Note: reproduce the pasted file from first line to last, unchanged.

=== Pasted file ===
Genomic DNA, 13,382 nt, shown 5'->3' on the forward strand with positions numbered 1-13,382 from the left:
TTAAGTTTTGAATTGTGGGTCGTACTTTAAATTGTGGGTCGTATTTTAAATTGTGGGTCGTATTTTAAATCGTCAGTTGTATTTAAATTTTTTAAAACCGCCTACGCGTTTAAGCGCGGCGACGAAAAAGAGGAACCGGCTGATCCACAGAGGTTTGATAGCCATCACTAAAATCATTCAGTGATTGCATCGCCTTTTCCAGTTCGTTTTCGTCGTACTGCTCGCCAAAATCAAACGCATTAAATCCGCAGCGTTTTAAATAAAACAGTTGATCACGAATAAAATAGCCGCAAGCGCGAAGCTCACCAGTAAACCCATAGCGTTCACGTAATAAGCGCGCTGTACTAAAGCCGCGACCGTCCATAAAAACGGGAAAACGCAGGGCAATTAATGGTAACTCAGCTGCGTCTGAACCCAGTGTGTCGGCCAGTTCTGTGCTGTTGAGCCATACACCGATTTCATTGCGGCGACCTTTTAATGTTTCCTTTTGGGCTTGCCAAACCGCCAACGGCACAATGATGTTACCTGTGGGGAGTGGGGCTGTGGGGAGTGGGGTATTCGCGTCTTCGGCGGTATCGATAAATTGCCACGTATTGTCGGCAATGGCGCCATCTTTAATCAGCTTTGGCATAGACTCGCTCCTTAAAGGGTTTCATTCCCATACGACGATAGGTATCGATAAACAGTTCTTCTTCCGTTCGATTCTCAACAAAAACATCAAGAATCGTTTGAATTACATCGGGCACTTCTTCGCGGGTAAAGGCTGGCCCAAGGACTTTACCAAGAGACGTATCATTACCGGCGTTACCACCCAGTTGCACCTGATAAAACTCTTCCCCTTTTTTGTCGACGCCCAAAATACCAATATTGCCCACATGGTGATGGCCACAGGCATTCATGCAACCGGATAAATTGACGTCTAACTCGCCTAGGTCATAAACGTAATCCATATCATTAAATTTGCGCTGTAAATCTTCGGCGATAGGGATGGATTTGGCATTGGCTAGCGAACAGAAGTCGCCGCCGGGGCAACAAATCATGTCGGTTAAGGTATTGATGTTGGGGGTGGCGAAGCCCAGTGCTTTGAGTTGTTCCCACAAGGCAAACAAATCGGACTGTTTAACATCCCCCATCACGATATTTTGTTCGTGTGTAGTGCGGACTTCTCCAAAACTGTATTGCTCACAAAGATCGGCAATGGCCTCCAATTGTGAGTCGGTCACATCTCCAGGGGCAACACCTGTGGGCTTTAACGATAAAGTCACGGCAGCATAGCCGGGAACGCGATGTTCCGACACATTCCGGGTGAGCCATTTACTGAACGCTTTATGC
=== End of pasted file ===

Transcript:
Genomic DNA, 13,382 nt, shown 5'->3' on the forward strand with positions numbered 1-13,382 from the left:
TTAAGTTTTGAATTGTGGGTCGTACTTTAAATTGTGGGTCGTATTTTAAATTGTGGGTCGTATTTTAAATCGTCAGTTGTATTTAAATTTTTTAAAACCGCCTACGCGTTTAAGCGCGGCGACGAAAAAGAGGAACCGGCTGATCCACAGAGGTTTGATAGCCATCACTAAAATCATTCAGTGATTGCATCGCCTTTTCCAGTTCGTTTTCGTCGTACTGCTCGCCAAAATCAAACGCATTAAATCCGCAGCGTTTTAAATAAAACAGTTGATCACGAATAAAATAGCCGCAAGCGCGAAGCTCACCAGTAAACCCATAGCGTTCACGTAATAAGCGCGCTGTACTAAAGCCGCGACCGTCCATAAAAACGGGAAAACGCAGGGCAATTAATGGTAACTCAGCTGCGTCTGAACCCAGTGTGTCGGCCAGTTCTGTGCTGTTGAGCCATACACCGATTTCATTGCGGCGACCTTTTAATGTTTCCTTTTGGGCTTGCCAAACCGCCAACGGCACAATGATGTTACCTGTGGGGAGTGGGGCTGTGGGGAGTGGGGTATTCGCGTCTTCGGCGGTATCGATAAATTGCCACGTATTGTCGGCAATGGCGCCATCTTTAATCAGCTTTGGCATAGACTCGCTCCTTAAAGGGTTTCATTCCCATACGACGATAGGTATCGATAAACAGTTCTTCTTCCGTTCGATTCTCAACAAAAACATCAAGAATCGTTTGAATTACATCGGGCACTTCTTCGCGGGTAAAGGCTGGCCCAAGGACTTTACCAAGAGACGTATCATTACCGGCGTTACCACCCAGTTGCACCTGATAAAACTCTTCCCCTTTTTTGTCGACGCCCAAAATACCAATATTGCCCACATGGTGATGGCCACAGGCATTCATGCAACCGGATAAATTGACGTCTAACTCGCCTAGGTCATAAACGTAATCCATATCATTAAATTTGCGCTGTAAATCTTCGGCGATAGGGATGGATTTGGCATTGGCTAGCGAACAGAAGTCGCCGCCGGGGCAACAAATCATGTCGGTTAAGGTATTGATGTTGGGGGTGGCGAAGCCCAGTGCTTTGAGTTGTTCCCACAAGGCAAACAAATCGGACTGTTTAACATCCCCCATCACGATATTTTGTTCGTGTGTAGTGCGGACTTCTCCAAAACTGTATTGCTCACAAAGATCGGCAATGGCCTCCAATTGTGAGTCGGTCACATCTCCAGGGGCAACACCTGTGGGCTTTAACGATAAAGTCACGGCAGCATAGCCGGGAACGCGATGTTCCGACACATTCCGGGTGAGCCATTTACTGAACGCTTTATGC